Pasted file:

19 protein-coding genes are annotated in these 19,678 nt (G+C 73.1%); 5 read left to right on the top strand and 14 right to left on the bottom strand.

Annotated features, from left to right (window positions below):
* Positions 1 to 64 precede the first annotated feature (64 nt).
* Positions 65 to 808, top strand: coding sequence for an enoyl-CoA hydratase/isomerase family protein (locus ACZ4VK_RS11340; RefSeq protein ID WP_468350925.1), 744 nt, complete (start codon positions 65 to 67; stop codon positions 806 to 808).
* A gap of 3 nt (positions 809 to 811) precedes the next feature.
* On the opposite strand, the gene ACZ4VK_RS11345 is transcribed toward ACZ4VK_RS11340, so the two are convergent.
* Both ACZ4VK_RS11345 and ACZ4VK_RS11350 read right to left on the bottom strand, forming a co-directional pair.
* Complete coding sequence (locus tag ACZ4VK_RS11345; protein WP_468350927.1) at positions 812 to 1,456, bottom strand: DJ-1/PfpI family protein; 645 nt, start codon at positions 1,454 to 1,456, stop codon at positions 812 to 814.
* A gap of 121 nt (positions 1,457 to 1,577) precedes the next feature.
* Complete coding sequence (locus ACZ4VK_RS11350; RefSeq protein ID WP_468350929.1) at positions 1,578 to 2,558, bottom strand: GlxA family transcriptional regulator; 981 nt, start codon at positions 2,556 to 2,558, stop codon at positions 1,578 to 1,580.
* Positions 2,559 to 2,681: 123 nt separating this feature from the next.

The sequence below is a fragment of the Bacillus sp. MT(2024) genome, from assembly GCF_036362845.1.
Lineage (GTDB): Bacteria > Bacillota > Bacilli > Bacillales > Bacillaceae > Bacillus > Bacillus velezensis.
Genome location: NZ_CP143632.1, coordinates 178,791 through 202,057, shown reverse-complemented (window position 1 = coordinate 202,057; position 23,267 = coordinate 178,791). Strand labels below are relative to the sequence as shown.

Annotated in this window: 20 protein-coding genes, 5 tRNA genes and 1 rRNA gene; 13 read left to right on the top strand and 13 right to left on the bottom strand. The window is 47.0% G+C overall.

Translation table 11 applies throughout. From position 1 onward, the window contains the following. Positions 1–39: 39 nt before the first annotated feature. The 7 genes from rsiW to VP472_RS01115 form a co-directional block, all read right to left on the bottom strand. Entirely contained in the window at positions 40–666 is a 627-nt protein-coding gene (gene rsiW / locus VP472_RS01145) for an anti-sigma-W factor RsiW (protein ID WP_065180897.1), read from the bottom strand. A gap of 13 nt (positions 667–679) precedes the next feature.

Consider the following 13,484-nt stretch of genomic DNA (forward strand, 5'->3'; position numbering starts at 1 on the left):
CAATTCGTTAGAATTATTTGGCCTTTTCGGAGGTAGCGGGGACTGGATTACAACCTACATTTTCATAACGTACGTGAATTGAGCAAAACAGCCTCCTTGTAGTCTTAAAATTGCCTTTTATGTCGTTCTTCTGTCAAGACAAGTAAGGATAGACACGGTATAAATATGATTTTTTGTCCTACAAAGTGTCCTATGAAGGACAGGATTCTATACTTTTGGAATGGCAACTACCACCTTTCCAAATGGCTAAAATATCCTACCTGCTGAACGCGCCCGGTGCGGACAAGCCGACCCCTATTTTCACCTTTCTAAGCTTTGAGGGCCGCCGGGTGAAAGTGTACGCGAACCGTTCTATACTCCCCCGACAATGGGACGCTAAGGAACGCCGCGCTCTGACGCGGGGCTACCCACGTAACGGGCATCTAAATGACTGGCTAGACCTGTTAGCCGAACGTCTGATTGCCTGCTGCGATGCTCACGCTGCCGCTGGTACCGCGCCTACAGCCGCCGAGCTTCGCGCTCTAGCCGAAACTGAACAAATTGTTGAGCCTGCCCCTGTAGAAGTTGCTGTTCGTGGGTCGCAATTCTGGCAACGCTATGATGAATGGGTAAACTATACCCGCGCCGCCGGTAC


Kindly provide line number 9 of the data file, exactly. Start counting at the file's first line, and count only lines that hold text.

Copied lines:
* A gap of 121 nt (positions 1,457 to 1,577) precedes the next feature.